IBM's Next Project: the Illudium Q-36 Electro-Optic Space Modulator
The so-called Mach-Zehnder electro-optic modulator transmits data between between multiple cores on a chip using pulses of light through silicon, instead of electrical signals on wires. It’s 100 to 1,000 times smaller than previously demonstrated modulators, and it transmits data 100 times faster than traditional copper wires while using 10 times less power.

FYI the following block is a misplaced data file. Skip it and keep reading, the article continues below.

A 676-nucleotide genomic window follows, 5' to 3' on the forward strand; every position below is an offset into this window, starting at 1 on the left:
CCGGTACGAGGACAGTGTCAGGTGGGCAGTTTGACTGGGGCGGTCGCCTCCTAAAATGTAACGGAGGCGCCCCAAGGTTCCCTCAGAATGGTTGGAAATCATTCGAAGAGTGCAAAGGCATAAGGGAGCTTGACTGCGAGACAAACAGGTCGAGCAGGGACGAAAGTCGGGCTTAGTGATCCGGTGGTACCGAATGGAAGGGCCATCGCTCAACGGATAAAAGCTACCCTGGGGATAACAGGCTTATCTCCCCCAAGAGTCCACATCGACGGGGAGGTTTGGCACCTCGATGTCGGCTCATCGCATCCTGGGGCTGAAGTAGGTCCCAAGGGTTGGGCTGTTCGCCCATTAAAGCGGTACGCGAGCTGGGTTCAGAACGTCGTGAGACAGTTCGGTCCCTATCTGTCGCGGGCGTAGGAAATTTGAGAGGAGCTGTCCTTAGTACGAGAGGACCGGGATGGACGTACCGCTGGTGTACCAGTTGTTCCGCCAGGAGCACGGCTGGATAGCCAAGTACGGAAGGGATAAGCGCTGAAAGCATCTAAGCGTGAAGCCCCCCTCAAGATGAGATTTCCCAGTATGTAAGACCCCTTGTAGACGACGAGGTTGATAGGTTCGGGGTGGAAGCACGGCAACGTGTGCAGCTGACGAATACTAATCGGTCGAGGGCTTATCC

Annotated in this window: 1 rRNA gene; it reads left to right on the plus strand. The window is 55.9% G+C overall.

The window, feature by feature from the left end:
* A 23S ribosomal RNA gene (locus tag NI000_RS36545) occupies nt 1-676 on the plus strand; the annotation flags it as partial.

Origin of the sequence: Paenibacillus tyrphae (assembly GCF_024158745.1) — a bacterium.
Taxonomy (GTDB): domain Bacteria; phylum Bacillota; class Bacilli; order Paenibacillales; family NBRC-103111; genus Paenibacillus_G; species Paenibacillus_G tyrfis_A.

If IBM’s able to replicate it commercially–and the company insists it can–it could inspire a vast array of new highly portable supercomputers that expend as little energy as a lightbulb. “Just like fiber-optic networks have enabled the rapid expansion of the Internet by enabling users to exchange huge amounts of data from anywhere in the world, IBM’s technology is bringing similar capabilities to the computer chip,” Will Green, IBM’s lead scientist on the project, told Reuters. “You immediately can envision the mobile applications that that would allow you to do. Remote laboratory instruments for medical applications, screening for diseases or even complicated DNA analysis.”